President Joe Biden's election was a warning sign to Josh Eitingon that the 1031 exchange's days may be numbered. And that is pushing him and his clients to look to Sun Belt markets for their next commercial real estate investments.
Eitingon, the co-founder of DXE Properties, said he sees the pressure to sell properties and reinvest the proceeds through the 1031 exchange program mounting over the next 12 to 24 months as the industry waits for Biden to propose his campaign promise of tax reform.
“I think there is some added urgency now more than ever if you were considering a sale,” Eitingon said.
Like-kind exchanges, also called 1031 exchanges, allow real estate investors to sell one asset — in many cases apartment buildings or single-tenant retail properties — and funnel those proceeds into buying similar assets within 180 days. By doing so, investors can avoid paying capital gains taxes.
Tax reform and its effects on 1031 exchanges are part of the growing motivation some investors are expressing when making moves, especially when selling properties in high-cost, high-tax markets along the West Coast and Northeast and into more business-friendly and lower-cost-of-living environments in the Sun Belt.
“Some of them are definitely operating under the guise that 1031 won't be a viable option anymore," Berkadia Director Matt White said.
While 1031 exchange investments nationwide dropped along with the rest of investment sales nationally due to the coronavirus pandemic last year, activity is on the upswing again. Politics is playing a part in that.
The threat of higher taxes in the future prompted by the Biden administration has real estate investors second-guessing expensive markets like New York and San Francisco where taxes are already high, Mag Mile Capital CEO Rushi Shah said.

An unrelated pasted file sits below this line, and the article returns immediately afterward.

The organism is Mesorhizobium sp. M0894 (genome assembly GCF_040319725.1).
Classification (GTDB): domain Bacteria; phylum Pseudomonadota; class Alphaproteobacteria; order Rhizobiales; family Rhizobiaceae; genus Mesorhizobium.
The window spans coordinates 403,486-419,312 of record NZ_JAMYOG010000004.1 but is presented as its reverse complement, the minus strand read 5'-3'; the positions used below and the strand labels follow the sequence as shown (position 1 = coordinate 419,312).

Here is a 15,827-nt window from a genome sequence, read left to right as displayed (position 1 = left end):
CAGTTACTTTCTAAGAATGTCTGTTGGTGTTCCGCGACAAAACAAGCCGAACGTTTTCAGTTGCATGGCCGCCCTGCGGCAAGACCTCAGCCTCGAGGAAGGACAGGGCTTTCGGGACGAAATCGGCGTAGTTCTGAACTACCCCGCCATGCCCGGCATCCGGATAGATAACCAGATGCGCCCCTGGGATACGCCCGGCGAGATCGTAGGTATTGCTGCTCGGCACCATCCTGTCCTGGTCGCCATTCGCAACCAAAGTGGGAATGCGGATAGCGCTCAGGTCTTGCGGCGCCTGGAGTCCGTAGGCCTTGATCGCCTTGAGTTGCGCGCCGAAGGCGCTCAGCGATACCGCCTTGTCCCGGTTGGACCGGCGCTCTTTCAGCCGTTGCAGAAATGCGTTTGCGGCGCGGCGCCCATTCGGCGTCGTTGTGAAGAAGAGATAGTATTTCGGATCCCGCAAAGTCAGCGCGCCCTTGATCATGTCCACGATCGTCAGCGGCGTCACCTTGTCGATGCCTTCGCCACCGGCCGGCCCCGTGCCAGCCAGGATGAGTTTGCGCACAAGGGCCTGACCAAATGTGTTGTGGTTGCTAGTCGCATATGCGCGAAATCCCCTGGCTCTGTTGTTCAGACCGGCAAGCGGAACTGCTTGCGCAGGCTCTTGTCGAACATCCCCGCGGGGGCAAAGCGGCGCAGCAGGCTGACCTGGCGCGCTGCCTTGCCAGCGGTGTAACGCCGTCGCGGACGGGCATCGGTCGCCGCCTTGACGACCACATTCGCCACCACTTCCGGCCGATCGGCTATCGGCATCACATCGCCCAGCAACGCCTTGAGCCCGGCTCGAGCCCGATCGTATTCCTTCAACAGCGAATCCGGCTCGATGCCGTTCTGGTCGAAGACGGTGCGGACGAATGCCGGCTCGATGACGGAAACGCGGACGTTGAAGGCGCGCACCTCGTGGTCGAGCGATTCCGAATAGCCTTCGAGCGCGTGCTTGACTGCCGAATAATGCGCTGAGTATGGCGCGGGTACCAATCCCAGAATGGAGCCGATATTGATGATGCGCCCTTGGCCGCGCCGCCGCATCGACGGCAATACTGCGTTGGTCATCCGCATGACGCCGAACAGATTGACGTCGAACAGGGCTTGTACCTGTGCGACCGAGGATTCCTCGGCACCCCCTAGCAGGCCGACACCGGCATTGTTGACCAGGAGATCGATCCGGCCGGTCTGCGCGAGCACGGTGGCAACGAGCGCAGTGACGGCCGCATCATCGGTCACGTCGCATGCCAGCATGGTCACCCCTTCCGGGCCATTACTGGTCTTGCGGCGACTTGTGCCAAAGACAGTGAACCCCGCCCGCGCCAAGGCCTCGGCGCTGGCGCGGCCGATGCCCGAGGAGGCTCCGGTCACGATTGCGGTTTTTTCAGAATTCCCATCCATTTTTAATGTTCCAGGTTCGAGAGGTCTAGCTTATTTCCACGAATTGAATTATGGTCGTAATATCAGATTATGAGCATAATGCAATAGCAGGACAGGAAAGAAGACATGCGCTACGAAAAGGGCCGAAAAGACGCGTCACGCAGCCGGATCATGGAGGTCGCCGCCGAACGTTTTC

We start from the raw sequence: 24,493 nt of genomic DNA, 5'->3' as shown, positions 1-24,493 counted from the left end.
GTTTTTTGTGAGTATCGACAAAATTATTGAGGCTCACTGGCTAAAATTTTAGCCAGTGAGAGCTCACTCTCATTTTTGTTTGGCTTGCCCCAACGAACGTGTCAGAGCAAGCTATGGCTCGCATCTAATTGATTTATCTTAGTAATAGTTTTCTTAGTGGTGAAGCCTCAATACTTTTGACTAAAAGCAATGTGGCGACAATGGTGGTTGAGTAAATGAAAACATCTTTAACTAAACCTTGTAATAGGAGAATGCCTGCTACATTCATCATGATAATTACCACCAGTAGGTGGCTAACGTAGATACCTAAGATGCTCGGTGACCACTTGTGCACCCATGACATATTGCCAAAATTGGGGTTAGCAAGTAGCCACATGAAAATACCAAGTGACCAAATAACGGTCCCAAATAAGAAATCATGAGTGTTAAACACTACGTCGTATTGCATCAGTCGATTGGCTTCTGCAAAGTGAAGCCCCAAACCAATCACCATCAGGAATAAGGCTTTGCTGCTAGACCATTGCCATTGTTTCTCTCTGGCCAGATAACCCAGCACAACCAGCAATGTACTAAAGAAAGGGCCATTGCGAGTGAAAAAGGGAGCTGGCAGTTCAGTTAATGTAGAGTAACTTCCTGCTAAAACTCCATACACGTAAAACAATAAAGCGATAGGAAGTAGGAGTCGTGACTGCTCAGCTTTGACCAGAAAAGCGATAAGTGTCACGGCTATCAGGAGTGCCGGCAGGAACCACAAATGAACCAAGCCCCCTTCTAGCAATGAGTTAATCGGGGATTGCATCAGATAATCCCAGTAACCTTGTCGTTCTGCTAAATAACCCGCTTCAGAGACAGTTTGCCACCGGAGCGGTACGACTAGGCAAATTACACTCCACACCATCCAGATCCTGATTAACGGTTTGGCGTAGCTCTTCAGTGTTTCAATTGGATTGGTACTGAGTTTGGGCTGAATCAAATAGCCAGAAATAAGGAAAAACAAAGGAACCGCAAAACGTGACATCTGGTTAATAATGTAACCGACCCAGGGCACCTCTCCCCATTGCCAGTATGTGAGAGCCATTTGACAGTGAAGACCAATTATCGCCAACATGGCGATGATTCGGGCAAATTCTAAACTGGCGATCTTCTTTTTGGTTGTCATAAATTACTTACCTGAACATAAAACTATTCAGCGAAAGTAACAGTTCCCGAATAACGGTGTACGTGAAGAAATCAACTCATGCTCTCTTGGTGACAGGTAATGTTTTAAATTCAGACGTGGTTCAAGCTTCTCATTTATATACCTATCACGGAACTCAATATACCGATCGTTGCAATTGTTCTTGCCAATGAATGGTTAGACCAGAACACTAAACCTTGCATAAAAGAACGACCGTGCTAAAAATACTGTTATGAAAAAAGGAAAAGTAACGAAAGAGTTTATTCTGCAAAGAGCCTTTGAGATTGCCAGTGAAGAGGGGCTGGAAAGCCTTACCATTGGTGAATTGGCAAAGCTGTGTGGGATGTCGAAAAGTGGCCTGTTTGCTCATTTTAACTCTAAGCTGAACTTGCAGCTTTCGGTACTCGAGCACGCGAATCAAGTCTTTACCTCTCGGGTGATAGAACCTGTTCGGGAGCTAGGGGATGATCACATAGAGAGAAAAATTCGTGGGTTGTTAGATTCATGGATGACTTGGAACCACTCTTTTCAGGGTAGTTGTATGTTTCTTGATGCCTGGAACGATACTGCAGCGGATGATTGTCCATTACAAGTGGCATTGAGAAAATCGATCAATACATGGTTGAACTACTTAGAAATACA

“When you have $3 [trillion] to $4 trillion in fiscal stimulus … when that type of spending occurs, the taxes you have to be able to fund it at some point will need to go up,” Shah said. “The darling markets of the new paradigm [is] low taxes. The Sun Belt.”
Investors who make use of 1031 exchanges also are being lured to Sun Belt markets for many of the same reasons their institutional brethren have been buying up properties in cities like Atlanta, Phoenix, Dallas and Houston: They tell present-day America's growth story.
The 18-state region stretching from the Southeast to the Southwest now accounts for half of the U.S. population, and it is expected to reach 55% by 2030, according to a 2019 Clarion Partners report, citing a combination of its own and Moody's Analytics' research.
The Sun Belt has long been the fastest-growing part of the country, accounting for 75% of the U.S. population growth over the past 10 years. Over the next decade, Sun Belt states are expected to add another 19 million residents, while non-Sun Belt states will only grow by 3 million, according to Clarion Partners.
“We, in general, have seen the flow of capital moving from Gateway markets to smaller cities. And there's been a significant flow of capital to lower-tax states, like Texas, like Arizona and like Florida,” Marcus & Millichap Senior Vice President of Research John Chang said.